Stock markets around the globe have plunged in August. The numbers are staggering. Both the S&P 500 Index (large companies) and the Russell 2000 Index (small companies) have declined sharply. The stock market is extremely unstable and the next move is largely unpredictable.
While the markets seem to have many concerns, the two primary problems appear to be worries over sovereign debt and budget deficits in both the US and Europe, and fears that the global economy will slip into another recession.
These concerns have been present for most of the last several years. In fact, the market had a similar correction last summer over the same issues. Stock markets recovered strongly in the second half of 2010 as the economy showed signs of strength.
The recent debate over raising the US debt ceiling and the downgrading of US debt by Standard and Poor’s have brought to the forefront problems that have existed for some time but have generally been ignored by politicians. While the budget and debt problems are significant, the US is a wealthy country and the problems can be solved. Although the attention to these matters has caused the market to react negatively, the fact that politicians are finally addressing these problems should be a long-term positive for the US economy.
Economic weakness in the US in the first half of 2011 can be at least partially attributable to trade disruptions due to the Japanese earthquake and higher oil prices. Both of these headwinds should abate in the second half of 2011. While economic growth is likely to remain sluggish, it should continue to be positive and a recession does not appear to be likely.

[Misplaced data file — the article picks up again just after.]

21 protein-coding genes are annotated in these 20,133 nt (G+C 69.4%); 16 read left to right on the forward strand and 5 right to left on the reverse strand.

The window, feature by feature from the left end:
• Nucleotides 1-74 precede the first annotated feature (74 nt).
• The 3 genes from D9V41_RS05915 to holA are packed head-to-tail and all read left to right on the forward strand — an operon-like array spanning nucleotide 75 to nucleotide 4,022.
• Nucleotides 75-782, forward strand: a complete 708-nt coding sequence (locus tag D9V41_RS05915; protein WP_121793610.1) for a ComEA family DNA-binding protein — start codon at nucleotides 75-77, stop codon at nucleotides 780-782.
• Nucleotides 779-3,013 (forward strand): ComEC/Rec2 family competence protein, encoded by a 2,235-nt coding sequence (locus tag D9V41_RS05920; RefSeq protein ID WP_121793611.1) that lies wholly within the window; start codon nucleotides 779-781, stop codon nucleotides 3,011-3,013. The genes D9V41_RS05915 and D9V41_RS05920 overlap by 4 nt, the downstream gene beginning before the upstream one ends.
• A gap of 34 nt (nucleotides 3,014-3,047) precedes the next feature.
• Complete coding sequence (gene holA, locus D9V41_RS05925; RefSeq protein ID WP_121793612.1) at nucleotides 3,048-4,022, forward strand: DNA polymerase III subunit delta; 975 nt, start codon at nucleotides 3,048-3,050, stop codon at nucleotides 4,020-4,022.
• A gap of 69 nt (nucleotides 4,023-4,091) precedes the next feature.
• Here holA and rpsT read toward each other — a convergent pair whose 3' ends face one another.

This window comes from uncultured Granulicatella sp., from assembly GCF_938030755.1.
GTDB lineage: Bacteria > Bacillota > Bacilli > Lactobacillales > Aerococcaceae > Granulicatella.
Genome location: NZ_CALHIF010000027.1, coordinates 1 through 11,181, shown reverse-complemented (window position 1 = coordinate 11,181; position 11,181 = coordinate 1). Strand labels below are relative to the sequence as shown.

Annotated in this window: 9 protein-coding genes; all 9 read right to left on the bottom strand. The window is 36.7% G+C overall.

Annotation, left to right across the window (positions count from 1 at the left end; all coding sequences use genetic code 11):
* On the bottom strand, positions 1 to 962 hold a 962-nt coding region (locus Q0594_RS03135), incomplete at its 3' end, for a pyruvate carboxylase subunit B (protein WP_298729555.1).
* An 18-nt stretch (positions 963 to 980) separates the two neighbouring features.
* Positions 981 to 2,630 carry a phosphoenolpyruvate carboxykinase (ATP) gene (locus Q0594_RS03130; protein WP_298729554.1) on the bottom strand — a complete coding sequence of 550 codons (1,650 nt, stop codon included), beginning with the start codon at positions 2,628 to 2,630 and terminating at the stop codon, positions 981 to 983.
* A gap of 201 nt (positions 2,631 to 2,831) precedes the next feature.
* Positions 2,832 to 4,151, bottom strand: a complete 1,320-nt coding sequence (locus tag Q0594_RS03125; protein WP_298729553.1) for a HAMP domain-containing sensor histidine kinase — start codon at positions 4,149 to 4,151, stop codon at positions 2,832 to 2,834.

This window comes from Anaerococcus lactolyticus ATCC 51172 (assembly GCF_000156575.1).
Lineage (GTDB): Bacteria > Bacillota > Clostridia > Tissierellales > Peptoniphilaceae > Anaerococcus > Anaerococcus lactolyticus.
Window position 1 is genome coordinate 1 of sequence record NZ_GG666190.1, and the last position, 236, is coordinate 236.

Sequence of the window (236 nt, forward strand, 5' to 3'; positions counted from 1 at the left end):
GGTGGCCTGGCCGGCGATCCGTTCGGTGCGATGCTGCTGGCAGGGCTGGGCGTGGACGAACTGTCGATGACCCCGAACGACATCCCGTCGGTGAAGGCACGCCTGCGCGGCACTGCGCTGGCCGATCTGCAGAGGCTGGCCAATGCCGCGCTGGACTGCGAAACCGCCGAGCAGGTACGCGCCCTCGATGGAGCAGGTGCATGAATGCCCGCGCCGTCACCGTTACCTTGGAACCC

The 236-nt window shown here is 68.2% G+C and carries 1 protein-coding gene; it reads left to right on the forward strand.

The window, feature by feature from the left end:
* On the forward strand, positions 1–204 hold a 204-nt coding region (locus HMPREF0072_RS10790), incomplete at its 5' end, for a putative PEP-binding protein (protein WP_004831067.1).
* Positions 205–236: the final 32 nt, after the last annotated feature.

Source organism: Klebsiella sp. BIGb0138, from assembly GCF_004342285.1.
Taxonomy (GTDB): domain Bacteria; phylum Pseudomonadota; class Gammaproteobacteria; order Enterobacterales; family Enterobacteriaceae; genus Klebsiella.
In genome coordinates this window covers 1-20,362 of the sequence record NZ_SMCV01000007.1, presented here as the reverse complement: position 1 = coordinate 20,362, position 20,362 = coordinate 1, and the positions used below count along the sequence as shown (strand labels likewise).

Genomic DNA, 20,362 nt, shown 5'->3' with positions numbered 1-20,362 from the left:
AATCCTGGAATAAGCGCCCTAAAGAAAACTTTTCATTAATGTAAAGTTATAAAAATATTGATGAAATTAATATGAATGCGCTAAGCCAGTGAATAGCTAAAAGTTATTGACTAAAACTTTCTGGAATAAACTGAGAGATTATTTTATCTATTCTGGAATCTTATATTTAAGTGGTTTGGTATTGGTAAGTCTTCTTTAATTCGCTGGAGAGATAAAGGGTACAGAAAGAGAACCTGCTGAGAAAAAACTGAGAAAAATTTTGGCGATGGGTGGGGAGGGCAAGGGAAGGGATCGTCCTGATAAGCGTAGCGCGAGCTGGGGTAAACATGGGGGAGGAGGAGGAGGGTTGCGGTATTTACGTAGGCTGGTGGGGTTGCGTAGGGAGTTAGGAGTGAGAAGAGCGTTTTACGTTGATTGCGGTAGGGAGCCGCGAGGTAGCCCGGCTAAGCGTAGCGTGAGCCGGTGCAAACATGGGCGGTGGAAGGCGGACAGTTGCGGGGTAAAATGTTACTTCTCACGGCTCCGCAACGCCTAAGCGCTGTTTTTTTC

Corporate earnings have remained strong and are expected to increase throughout 2011 and into 2012. Corporate earnings and cash balances are currently at or near record levels.
While the recent sharp declines in stock prices are reminiscent of the crash in 2008, there are a number of differences. The most important difference is that the credit markets are operating normally; in 2008 the credit markets became dysfunctional. In addition, major financial institutions are in much better shape currently, having been forced to adhere to higher capital standards.
The most disturbing aspect of the recent market correction is the speed in which it occurred. Some pundits have blamed hedge funds, high-frequency traders, or panic selling. In the past five years the market has demonstrated a high level of volatility, which gives stocks a higher risk profile compared to other asset classes.
While it is impossible to say if the current correction is over, it does appear to me that stocks have become very cheap compared to their expected earnings, cash flows and underlying assets. Although the current stream of news is negative, stocks appeared to be positioned for strong returns if the economy continues to gradually expand and fears of a recession subside. In this regard, the current correction is viewed as an opportunity to cautiously add equities to our portfolios.